The Bush administration has been criticized for departures from the rule of law, but within the administration law was not ignored. Instead it was seen variously as a tool and as a potential threat to the operation of the executive branch. Two narratives compete for attention. In an era when the legality of torture was openly debated, the deployment of law in wartime seemed the most immediate issue. At the same time, however, a decades-long conservative movement to change American law was both significantly furthered and complicated, as Supreme Court appointments moved the Court to the right, but the lack of a common jurisprudence hampered the consolidation of a new conservative constitutional vision. More conservative courts might seem a safe haven for the president, less likely to challenge executive branch actions, but the Bush administration had a complicated relationship with courts. The administration sought out the courts to further aspects of a social policy agenda, such as restricting abortion rights and gun control. But when it came to challenges to the executive branch itself, the Administration used creative means to avoid court jurisdiction, including constitutional theories about executive power. Law was both a sword and a shield: it was a tool used to further some conservative objectives, and it was a shield intended to protect executive autonomy.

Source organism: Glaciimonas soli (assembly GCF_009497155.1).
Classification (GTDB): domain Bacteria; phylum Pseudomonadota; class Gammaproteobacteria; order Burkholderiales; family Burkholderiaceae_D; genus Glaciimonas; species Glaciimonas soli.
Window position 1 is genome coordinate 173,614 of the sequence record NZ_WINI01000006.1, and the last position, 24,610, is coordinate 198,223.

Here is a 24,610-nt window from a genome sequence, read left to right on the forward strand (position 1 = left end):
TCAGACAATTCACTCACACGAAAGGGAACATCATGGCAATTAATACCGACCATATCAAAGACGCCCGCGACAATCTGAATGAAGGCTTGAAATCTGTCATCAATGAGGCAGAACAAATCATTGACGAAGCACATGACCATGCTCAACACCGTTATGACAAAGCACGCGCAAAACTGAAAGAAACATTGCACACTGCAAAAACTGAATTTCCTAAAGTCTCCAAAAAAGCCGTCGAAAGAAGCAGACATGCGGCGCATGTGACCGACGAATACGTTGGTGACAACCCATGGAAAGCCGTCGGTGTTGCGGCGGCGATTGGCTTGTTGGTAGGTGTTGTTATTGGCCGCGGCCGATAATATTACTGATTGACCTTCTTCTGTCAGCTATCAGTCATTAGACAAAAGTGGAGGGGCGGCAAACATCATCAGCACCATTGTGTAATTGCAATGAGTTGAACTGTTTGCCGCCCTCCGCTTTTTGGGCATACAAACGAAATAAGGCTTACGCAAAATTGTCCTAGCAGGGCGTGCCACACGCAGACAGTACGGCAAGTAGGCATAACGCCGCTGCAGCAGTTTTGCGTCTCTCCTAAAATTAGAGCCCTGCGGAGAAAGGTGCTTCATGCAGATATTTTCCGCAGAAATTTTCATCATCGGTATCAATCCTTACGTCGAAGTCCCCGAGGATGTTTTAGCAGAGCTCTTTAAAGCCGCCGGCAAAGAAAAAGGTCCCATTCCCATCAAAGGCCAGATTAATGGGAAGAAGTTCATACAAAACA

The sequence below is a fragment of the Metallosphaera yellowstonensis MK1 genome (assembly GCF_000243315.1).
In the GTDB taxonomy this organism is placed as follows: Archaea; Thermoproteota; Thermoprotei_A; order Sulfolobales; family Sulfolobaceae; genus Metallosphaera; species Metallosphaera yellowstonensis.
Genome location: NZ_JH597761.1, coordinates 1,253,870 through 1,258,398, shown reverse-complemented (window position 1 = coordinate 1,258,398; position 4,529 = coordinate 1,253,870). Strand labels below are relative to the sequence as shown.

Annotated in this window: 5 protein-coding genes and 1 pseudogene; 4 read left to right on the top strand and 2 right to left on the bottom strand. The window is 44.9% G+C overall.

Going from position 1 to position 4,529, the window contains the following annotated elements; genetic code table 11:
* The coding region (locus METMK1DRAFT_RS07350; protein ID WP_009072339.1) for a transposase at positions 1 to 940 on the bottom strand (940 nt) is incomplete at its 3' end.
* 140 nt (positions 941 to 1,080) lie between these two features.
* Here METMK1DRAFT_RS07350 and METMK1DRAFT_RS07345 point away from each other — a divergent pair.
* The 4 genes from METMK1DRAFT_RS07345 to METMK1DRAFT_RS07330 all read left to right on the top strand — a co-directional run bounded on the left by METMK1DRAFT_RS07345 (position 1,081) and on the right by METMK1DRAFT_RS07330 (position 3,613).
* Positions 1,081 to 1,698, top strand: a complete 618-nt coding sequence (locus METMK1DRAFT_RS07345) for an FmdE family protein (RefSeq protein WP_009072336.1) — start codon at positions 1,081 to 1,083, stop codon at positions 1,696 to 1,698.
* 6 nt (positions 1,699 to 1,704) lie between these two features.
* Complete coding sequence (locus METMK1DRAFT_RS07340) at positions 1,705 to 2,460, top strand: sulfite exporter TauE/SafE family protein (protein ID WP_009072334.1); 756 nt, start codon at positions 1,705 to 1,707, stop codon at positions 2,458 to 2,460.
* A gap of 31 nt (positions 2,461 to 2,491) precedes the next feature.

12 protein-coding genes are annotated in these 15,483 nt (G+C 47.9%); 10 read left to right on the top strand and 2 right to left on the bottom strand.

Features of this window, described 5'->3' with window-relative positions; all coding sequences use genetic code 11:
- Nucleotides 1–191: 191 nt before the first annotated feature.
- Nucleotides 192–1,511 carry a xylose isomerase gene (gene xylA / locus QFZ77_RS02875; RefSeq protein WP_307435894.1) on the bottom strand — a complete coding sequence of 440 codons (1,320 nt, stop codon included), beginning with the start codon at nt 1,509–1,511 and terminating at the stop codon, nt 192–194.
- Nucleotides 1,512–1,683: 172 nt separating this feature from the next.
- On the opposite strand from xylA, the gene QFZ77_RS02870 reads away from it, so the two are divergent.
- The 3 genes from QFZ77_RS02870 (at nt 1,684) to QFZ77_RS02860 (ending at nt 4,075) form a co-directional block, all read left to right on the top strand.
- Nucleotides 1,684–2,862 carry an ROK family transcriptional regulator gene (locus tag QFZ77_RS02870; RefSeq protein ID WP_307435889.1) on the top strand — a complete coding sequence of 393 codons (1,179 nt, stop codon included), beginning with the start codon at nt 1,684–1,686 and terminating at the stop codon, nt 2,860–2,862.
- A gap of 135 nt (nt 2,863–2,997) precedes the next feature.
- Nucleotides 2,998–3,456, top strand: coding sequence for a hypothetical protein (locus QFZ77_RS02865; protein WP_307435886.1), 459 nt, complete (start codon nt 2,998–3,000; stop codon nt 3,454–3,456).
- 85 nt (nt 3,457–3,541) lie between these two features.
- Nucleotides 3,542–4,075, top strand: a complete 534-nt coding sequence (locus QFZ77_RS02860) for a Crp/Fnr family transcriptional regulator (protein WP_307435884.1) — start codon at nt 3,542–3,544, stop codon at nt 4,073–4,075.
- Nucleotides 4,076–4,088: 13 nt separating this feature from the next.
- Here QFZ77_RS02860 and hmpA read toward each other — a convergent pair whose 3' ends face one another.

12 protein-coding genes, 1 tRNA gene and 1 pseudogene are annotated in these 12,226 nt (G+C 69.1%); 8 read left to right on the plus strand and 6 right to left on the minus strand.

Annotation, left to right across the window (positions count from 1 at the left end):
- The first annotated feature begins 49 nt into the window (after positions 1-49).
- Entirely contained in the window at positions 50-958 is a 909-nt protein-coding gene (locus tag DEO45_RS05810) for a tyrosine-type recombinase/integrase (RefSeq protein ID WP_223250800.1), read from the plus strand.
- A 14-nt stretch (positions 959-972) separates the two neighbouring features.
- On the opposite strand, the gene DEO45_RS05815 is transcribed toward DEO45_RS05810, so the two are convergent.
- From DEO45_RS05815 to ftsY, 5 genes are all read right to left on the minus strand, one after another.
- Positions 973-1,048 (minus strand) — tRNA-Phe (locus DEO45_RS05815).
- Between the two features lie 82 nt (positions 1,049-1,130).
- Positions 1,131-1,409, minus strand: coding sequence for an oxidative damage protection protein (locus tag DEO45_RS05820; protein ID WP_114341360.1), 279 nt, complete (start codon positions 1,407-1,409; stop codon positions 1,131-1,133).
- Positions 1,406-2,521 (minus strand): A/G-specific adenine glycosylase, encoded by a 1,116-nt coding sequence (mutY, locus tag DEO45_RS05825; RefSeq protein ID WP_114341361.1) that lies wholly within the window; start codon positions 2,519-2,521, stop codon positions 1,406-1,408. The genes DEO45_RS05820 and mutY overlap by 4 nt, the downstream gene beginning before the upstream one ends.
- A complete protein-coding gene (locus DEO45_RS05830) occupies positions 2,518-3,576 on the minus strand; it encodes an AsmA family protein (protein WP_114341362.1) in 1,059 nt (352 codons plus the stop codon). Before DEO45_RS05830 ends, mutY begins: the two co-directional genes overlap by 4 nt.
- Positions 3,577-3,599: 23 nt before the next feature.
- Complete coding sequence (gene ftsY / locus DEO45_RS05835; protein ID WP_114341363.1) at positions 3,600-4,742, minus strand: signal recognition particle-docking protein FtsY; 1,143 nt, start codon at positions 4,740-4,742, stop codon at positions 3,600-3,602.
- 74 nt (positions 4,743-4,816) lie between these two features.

Constitutional Law | Courts | Human Rights Law | Law and Society | Legal History, Theory and Process | Politics | Public Law and Legal Theory
Date of this Version
Mary L. Dudziak, "A Sword and a Shield: The Uses of Law in the Bush Administration" (October 2010). University of Southern California Legal Studies Working Paper Series. Working Paper 52.